For the first time since my father died, I felt frightened. All along I had believed that Sandy wanted me. If she really loved me as she always said she did, if she really felt toward me as a mother, wouldn’t she ask me to come and live with her now? I wouldn’t bother her, she knew that. I was used to taking care of myself. I could help her make her candles, and I could take the laundries to the laundromat and wait there if Sandy needed some time to herself. I wouldn’t bother her. I was good at not bothering people. Even my father always said so. And I could go with Sandy on weekends to the street fairs and sit there and sell her candles if she wanted to take a walk or go have a cup of coffee somewhere. I could be useful to Sandy.

“I’m going back to school,” Sandy said.

“School?” I repeated.

“Uh-huh,” Sandy said. “Candles are dead. I can’t live on candles anymore. Nobody buys candles.”

I thought of Sandy’s wonderful, bright, messy apartment with candles everywhere—spiraled candles, square candles, big ones, little ones. Candles shaped like hearts and pineapples and candles speckled with gold or striped red, white, and blue. It wouldn’t be Sandy without her candles.

“Computers,” Sandy said. “That’s where all the action is now. I’m going into computers. I want to change my lifestyle.”

“No!” I cried. “Don’t change your life-style. Please, Sandy! I love your candles. I love you. I want to come and live with you. I can help you with the candles. I can do the laundries. I can shop ...”

Sandy burst into tears. “Oh, Izzy,” she cried, “oh, Izzy, darling Izzy!” She put her head down on the table and began crying so hard, her shoulders shook all over the place. So I got up, came around to her side of the booth and tried to comfort her. She put her arms around me—her hair smelled of wax—and began kissing me and kissing me. Her tears ran down my cheeks as well as her own. She said she would always love me and whatever happened I could always count on her to be there when I needed her, but that it was absolutely impossible for me to come and live with her.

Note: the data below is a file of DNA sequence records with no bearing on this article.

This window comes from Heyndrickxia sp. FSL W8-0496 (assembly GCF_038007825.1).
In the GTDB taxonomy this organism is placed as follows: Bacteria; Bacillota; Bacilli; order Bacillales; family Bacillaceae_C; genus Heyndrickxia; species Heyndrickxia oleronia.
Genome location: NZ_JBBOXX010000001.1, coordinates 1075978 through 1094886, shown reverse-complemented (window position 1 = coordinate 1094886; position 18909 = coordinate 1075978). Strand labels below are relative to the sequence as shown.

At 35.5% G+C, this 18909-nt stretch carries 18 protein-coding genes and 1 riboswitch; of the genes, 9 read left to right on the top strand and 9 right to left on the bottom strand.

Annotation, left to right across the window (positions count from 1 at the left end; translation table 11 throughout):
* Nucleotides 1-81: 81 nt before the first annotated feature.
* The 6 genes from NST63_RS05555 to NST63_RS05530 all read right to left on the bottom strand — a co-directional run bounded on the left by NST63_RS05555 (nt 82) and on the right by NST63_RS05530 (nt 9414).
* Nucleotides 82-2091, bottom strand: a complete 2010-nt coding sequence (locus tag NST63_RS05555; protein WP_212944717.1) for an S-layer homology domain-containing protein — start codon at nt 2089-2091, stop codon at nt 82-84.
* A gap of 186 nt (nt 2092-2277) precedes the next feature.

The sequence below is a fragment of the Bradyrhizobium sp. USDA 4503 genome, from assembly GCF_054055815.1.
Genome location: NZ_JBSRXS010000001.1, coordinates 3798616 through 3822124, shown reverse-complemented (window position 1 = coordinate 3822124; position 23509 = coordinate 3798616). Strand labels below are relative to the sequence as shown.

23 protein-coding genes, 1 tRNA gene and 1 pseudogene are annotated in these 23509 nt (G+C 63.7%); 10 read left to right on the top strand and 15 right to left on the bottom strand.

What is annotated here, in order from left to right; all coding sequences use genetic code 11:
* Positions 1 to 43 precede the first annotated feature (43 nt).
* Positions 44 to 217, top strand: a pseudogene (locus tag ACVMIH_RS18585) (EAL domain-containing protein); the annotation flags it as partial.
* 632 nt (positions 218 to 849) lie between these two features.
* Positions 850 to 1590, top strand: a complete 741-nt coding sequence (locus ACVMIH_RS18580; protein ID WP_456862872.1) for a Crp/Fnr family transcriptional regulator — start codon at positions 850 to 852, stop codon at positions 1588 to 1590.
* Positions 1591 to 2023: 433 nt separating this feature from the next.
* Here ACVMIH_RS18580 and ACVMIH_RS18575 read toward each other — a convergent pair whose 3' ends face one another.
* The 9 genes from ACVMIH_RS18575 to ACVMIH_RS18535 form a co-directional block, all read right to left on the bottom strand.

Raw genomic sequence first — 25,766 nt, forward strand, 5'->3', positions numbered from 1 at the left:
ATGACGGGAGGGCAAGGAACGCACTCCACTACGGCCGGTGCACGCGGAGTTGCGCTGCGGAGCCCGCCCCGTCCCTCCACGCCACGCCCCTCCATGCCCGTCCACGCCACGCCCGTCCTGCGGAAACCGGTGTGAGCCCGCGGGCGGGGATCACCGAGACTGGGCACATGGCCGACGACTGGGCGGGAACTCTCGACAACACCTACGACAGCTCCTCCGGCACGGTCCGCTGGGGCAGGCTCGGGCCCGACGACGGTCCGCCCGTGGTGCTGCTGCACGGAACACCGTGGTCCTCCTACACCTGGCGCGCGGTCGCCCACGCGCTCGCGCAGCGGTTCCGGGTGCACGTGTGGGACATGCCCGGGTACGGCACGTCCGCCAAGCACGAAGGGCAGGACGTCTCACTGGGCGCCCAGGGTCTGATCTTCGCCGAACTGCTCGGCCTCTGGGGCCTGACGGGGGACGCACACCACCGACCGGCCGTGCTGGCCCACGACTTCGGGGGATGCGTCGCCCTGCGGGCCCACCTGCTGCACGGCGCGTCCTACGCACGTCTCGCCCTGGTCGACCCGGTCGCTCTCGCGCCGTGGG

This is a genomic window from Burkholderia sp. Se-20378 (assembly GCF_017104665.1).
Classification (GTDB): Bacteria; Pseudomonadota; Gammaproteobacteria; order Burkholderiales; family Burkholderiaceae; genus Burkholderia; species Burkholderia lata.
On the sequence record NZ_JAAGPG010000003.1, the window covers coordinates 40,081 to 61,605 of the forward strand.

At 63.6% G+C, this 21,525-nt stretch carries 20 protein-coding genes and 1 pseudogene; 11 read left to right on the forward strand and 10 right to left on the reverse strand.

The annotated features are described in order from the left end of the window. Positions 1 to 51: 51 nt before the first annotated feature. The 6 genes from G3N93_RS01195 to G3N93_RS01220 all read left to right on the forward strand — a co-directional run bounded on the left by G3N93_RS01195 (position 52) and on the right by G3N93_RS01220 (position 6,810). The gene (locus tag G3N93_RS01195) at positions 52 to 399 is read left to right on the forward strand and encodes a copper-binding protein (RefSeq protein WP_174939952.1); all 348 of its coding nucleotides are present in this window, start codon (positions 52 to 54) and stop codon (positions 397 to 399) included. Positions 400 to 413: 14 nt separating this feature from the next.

I went to see Karen the next day. Jeremy, my little half-brother, was getting a new tooth and Karen complained about it the same way she had complained about every single tooth of Jeremy’s as it arrived. She also complained about her back, the price of grapefruits, and the weather. Then she went to work on Sandy.

“Why they called her from the office before they called me, I’d like to know,” she said.

“Nobody called me,” I murmured.

“Okay, it was impossible for me to get over to the hospital. Jeremy was feverish and I couldn’t get a sitter but if Mark wanted to see anybody before he died it would have been me. Even if we were divorced, we were still good friends and, you know, Izzy, he was a devoted father and always came to see Jeremy whenever he had any free time.”

“Well, he never regained consciousness,” I told her.

“Oh sure,” Karen said, “you always stick up for Sandy.”

She was glaring at me and I got that kind of silly, helpless smile on my face when somebody is acting stupid and you know it and she knows it and you feel sorry for her and sorry for yourself but there’s no way to make things better.

Luckily, Jeremy started yelling and we both hurried into his bedroom where he was standing up in his crib, screaming and shaking the bars. A big, husky kid with fat red cheeks and pale hair just like Karen’s. I never felt much of anything about Jeremy. I didn’t love him and I didn’t hate him. I certainly wasn’t jealous of him. My father never gave him any more attention than he gave me and the poor kid and his mother were out of our house almost as soon as he was born.

“Hey, Jersey, Jersey, Jersey!” I cooed at him and he stopped yelling and began grinning and holding out his arms. I picked him up and the smell from inside his diapers nearly knocked me over. But I hobbled him up and down before Karen took him from me and laid him down to change his diapers.

“Boo, boo, boo!” I crooned at him and he giggled away and kicked his feet.

“You really have a way with him,” Karen said, inspecting the contents of his diapers.